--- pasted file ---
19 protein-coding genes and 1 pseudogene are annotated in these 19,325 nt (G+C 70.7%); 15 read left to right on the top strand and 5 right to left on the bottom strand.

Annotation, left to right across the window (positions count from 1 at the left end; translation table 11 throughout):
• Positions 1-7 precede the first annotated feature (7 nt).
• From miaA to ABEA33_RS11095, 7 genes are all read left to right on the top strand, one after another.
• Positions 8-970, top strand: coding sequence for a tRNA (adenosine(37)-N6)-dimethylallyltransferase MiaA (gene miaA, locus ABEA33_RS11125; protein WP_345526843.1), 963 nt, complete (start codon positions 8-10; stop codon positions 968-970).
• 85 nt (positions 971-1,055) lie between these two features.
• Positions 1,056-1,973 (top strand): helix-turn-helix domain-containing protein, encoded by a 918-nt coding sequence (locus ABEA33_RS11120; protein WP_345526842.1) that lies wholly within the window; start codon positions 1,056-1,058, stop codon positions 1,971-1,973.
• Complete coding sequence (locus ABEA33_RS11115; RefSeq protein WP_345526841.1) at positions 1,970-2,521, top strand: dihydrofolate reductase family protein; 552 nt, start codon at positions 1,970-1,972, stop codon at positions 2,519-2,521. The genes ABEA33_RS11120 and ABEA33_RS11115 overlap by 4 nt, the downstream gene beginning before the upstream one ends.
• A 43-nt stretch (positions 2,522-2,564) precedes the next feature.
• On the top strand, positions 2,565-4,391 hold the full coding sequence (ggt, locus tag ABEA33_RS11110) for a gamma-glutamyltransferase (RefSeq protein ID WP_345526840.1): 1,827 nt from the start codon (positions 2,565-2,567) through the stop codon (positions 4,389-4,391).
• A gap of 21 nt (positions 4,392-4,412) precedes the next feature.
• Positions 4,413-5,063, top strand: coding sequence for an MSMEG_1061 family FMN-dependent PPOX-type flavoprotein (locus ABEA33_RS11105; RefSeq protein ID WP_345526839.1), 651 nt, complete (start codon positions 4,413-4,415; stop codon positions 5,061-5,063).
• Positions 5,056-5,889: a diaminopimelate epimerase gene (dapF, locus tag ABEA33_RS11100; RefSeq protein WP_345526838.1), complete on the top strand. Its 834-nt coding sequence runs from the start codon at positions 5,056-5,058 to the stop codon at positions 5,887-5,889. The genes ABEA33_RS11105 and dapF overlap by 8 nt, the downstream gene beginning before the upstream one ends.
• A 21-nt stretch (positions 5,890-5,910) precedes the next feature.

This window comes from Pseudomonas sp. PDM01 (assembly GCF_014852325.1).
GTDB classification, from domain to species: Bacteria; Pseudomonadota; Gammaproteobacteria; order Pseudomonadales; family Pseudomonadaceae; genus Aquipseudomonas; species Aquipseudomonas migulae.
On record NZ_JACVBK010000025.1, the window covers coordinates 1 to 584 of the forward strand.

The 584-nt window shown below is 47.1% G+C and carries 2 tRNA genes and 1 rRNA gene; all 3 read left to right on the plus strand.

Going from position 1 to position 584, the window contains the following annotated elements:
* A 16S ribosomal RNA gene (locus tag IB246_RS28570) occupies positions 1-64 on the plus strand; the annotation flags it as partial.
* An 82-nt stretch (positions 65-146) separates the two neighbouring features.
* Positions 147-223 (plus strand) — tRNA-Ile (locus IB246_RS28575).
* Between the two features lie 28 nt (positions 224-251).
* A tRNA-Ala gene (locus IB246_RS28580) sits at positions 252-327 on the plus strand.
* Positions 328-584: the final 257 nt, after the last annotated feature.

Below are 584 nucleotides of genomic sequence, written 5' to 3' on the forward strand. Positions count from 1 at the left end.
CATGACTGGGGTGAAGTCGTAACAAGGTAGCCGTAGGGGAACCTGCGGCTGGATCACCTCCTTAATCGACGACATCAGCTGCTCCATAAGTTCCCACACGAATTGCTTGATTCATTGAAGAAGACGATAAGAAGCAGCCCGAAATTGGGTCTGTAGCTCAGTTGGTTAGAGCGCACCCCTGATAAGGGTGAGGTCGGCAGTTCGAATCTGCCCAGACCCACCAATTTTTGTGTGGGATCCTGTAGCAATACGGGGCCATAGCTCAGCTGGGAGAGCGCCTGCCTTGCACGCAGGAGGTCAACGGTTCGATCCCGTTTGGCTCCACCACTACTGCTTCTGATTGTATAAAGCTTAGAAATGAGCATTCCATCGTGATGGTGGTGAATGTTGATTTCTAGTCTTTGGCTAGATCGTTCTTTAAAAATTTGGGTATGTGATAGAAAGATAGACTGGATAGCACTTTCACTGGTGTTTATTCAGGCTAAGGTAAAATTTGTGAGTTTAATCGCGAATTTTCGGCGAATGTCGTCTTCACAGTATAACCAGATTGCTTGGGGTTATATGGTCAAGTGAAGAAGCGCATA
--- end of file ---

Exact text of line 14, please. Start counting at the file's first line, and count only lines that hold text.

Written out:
• A 21-nt stretch (positions 5,890-5,910) precedes the next feature.